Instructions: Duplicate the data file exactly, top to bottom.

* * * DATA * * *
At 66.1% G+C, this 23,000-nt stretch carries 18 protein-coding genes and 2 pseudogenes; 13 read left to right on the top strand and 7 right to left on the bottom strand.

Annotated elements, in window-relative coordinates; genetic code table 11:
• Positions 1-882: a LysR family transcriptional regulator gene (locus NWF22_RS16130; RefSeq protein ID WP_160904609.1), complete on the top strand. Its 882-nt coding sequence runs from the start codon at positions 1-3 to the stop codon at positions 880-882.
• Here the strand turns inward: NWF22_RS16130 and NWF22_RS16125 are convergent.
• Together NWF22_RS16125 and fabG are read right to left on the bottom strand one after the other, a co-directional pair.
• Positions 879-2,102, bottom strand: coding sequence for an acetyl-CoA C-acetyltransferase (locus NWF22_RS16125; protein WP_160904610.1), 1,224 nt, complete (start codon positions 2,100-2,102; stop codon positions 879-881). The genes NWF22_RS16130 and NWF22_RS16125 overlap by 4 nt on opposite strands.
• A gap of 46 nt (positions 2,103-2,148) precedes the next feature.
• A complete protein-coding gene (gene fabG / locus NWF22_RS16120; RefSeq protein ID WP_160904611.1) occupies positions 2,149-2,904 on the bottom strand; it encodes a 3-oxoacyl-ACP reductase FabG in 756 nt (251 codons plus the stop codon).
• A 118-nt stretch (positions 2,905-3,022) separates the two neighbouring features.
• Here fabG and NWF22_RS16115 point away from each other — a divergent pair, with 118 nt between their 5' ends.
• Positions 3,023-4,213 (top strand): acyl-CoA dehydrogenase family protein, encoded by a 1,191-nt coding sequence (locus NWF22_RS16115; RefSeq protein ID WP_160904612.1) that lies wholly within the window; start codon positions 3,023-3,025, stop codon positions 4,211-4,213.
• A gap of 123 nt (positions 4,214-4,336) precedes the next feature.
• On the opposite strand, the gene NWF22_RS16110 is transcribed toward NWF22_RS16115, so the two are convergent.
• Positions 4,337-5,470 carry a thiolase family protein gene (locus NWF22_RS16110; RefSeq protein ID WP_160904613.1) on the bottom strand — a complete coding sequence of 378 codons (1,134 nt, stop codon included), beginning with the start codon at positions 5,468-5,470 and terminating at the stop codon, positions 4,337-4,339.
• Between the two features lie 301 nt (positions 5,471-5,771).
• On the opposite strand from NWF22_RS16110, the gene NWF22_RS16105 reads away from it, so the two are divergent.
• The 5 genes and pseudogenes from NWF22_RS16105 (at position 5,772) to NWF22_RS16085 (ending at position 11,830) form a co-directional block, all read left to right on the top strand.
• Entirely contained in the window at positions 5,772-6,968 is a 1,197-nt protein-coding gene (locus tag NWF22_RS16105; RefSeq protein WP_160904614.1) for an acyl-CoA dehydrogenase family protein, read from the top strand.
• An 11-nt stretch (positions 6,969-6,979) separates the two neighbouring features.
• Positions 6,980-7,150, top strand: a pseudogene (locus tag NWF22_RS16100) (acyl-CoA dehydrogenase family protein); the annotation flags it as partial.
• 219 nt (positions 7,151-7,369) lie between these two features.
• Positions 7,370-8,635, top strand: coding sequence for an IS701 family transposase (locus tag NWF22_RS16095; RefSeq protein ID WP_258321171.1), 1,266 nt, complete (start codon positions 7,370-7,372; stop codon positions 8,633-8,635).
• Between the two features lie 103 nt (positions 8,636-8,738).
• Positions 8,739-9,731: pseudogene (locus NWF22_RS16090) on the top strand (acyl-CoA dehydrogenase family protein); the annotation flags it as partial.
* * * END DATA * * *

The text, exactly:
At 66.1% G+C, this 23,000-nt stretch carries 18 protein-coding genes and 2 pseudogenes; 13 read left to right on the top strand and 7 right to left on the bottom strand.

Annotated elements, in window-relative coordinates; genetic code table 11:
• Positions 1-882: a LysR family transcriptional regulator gene (locus NWF22_RS16130; RefSeq protein ID WP_160904609.1), complete on the top strand. Its 882-nt coding sequence runs from the start codon at positions 1-3 to the stop codon at positions 880-882.
• Here the strand turns inward: NWF22_RS16130 and NWF22_RS16125 are convergent.
• Together NWF22_RS16125 and fabG are read right to left on the bottom strand one after the other, a co-directional pair.
• Positions 879-2,102, bottom strand: coding sequence for an acetyl-CoA C-acetyltransferase (locus NWF22_RS16125; protein WP_160904610.1), 1,224 nt, complete (start codon positions 2,100-2,102; stop codon positions 879-881). The genes NWF22_RS16130 and NWF22_RS16125 overlap by 4 nt on opposite strands.
• A gap of 46 nt (positions 2,103-2,148) precedes the next feature.
• A complete protein-coding gene (gene fabG / locus NWF22_RS16120; RefSeq protein ID WP_160904611.1) occupies positions 2,149-2,904 on the bottom strand; it encodes a 3-oxoacyl-ACP reductase FabG in 756 nt (251 codons plus the stop codon).
• A 118-nt stretch (positions 2,905-3,022) separates the two neighbouring features.
• Here fabG and NWF22_RS16115 point away from each other — a divergent pair, with 118 nt between their 5' ends.
• Positions 3,023-4,213 (top strand): acyl-CoA dehydrogenase family protein, encoded by a 1,191-nt coding sequence (locus NWF22_RS16115; RefSeq protein ID WP_160904612.1) that lies wholly within the window; start codon positions 3,023-3,025, stop codon positions 4,211-4,213.
• A gap of 123 nt (positions 4,214-4,336) precedes the next feature.
• On the opposite strand, the gene NWF22_RS16110 is transcribed toward NWF22_RS16115, so the two are convergent.
• Positions 4,337-5,470 carry a thiolase family protein gene (locus NWF22_RS16110; RefSeq protein ID WP_160904613.1) on the bottom strand — a complete coding sequence of 378 codons (1,134 nt, stop codon included), beginning with the start codon at positions 5,468-5,470 and terminating at the stop codon, positions 4,337-4,339.
• Between the two features lie 301 nt (positions 5,471-5,771).
• On the opposite strand from NWF22_RS16110, the gene NWF22_RS16105 reads away from it, so the two are divergent.
• The 5 genes and pseudogenes from NWF22_RS16105 (at position 5,772) to NWF22_RS16085 (ending at position 11,830) form a co-directional block, all read left to right on the top strand.
• Entirely contained in the window at positions 5,772-6,968 is a 1,197-nt protein-coding gene (locus tag NWF22_RS16105; RefSeq protein WP_160904614.1) for an acyl-CoA dehydrogenase family protein, read from the top strand.
• An 11-nt stretch (positions 6,969-6,979) separates the two neighbouring features.
• Positions 6,980-7,150, top strand: a pseudogene (locus tag NWF22_RS16100) (acyl-CoA dehydrogenase family protein); the annotation flags it as partial.
• 219 nt (positions 7,151-7,369) lie between these two features.
• Positions 7,370-8,635, top strand: coding sequence for an IS701 family transposase (locus tag NWF22_RS16095; RefSeq protein ID WP_258321171.1), 1,266 nt, complete (start codon positions 7,370-7,372; stop codon positions 8,633-8,635).
• Between the two features lie 103 nt (positions 8,636-8,738).
• Positions 8,739-9,731: pseudogene (locus NWF22_RS16090) on the top strand (acyl-CoA dehydrogenase family protein); the annotation flags it as partial.